My hon. Friend raises an important point. Over the past nine years we have corrected the £19 billion backlog in repairs, which was vitally needed in order to improve our social housing stock. It is right that we now move our emphasis from the decent homes programme—although that needs to continue, of course—to allowing councils, including councils with arm’s length management organisations, to build new council housing where that is needed. Over the next few years we will increase investment in new social homes by 50 per cent. We also recently issued a document about innovative ways of allowing local councils and ALMOs to build new homes.

I think that the Secretary of State might find that this is the first year since 1997 in which homelessness figures have actually dipped—although Crisis estimates that there are 380,000 cases of hidden homelessness. However, I want to take my question away from such figures. Is not the tragedy of homelessness that its causes and cures are not so much the physical provision of accommodation, but personal matters such as relationship breakdown, mental illness, and the leaving of care or the forces? Is the Secretary of State satisfied that her Department is doing enough to encourage small charities, such as Thames Reach Bondway, King’s Arms, Emmaus and the Jericho Road Project, which are trying to tackle the deep-seated causes and to provide stability for the homeless, to prevent them from being placed in accommodation to clear a statistic today only for them to become another one tomorrow when they cannot cope?

The hon. Gentleman makes an important point. It is important that we work not only with local authorities but with the voluntary and charitable sector, to enable people to live independently for longer in their own homes, and also to support them in whatever form of accommodation is needed. We are investing about £1.8 billion through the supporting people programme, which enables people to live independently for longer. But it is also right to invest more money in hostel provision, which we are doing, and which increasingly links the accommodation needs of individuals with their job-search needs and other needs, to enable them to live independently.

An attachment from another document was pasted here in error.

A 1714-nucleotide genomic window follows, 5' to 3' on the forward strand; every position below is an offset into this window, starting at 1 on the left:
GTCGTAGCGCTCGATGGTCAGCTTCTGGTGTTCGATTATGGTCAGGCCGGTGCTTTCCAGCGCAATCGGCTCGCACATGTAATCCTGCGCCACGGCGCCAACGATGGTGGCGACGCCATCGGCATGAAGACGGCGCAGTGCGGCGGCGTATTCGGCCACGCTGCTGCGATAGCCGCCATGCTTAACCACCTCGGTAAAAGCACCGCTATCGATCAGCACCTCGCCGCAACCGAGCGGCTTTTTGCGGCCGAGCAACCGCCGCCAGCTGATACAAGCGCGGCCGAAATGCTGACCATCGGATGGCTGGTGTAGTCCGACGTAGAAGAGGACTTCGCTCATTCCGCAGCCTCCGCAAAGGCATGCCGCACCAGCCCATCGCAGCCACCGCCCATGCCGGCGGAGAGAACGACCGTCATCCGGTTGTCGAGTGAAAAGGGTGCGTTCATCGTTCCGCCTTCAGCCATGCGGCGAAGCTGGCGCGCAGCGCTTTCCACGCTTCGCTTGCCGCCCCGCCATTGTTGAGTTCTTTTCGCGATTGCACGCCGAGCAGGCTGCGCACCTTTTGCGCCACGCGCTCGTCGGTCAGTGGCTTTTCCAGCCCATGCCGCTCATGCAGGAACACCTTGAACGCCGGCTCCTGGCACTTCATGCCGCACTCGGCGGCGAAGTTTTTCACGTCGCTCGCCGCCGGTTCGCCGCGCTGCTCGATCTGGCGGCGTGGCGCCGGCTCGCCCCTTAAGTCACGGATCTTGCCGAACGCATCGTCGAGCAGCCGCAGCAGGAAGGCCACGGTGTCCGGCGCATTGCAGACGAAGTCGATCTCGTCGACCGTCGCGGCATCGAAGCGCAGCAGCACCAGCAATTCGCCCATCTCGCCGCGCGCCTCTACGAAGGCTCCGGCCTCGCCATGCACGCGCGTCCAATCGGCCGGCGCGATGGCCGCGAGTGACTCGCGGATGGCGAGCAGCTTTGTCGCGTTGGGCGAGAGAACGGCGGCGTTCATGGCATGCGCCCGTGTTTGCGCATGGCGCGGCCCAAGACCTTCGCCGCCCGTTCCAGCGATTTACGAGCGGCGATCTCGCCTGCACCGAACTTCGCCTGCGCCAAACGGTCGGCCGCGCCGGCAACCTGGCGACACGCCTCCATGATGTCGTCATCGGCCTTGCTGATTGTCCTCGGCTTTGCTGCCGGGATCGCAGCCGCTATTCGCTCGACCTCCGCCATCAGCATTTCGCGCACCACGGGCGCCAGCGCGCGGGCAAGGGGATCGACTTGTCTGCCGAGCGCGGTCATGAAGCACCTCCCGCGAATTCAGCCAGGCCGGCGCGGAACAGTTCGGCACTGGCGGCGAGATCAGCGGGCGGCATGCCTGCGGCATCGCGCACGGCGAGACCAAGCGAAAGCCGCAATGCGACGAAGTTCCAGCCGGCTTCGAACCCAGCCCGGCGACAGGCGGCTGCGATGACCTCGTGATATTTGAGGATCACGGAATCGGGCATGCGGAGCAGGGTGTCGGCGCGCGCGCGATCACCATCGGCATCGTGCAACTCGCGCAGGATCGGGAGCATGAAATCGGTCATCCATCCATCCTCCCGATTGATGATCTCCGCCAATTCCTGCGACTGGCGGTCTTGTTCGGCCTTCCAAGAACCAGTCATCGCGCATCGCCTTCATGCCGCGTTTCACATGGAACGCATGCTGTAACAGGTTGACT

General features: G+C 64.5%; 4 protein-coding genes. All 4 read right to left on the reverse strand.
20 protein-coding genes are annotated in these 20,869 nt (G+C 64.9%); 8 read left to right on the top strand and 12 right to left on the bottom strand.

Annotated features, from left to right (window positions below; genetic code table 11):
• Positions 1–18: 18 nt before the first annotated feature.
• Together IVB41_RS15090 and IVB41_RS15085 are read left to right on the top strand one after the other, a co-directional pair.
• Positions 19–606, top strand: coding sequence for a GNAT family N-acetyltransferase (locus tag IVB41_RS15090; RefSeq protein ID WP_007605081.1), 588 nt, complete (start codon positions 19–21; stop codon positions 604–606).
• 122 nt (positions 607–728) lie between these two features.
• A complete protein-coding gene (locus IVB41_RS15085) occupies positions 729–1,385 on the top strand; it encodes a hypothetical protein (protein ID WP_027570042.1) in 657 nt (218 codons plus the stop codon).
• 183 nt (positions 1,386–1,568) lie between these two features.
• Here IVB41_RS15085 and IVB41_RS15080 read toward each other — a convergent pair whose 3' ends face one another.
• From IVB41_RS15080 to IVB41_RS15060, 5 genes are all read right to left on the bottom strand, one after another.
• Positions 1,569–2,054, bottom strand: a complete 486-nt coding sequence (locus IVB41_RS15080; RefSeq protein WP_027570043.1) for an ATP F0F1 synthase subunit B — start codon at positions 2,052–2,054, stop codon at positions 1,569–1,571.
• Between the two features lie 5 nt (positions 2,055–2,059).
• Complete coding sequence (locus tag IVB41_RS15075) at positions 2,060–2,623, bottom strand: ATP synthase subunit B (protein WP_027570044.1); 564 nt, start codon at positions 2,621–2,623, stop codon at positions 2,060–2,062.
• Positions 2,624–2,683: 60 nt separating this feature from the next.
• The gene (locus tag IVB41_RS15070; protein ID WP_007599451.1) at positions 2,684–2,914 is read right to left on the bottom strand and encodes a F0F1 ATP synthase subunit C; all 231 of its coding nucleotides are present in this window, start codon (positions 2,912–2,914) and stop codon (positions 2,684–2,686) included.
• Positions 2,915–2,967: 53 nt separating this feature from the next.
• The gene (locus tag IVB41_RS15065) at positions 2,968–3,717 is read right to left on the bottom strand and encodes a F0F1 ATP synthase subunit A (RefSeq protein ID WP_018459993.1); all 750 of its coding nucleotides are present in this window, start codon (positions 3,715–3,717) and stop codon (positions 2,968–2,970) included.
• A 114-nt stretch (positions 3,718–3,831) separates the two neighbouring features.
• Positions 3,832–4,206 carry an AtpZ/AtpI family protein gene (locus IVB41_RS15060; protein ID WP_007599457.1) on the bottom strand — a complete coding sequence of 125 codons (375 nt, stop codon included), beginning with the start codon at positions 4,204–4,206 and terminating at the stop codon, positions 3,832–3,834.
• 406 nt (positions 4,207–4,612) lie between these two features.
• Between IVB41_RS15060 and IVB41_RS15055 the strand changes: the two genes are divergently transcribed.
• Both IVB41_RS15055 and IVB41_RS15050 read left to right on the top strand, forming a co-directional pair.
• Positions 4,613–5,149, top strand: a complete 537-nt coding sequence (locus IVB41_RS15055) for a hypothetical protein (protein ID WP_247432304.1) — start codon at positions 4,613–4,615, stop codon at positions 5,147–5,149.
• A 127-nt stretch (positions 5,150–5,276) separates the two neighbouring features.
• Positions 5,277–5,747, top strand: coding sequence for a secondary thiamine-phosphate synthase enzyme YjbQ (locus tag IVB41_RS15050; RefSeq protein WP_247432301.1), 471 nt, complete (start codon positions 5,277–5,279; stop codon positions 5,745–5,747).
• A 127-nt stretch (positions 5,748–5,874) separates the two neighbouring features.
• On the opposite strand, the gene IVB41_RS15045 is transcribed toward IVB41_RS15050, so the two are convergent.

Today the Government will publish their Welfare Reform Bill, which includes a major reform of housing benefit. What discussions has my right hon. Friend had with her colleagues in the Department for Work and Pensions on ensuring that the terms of the Bill sustain people in their homes, and do not lead to a rise in homelessness?

My hon. Friend is right to draw attention to housing benefit and how it is framed, and, of course, my Department and the DWP work very closely on those issues. Let me highlight one issue. We are working with innovative local authorities such as Newham to recycle some of the proceeds from housing benefit when they use the private sector rather than the social rented sector to house vulnerable families, so that they can move more families from high- cost temporary accommodation into settled accommodation. I would like to see such innovative schemes expand. Later this year we will announce a fund for London, which may be replicated elsewhere, and which will allow such schemes to be developed further.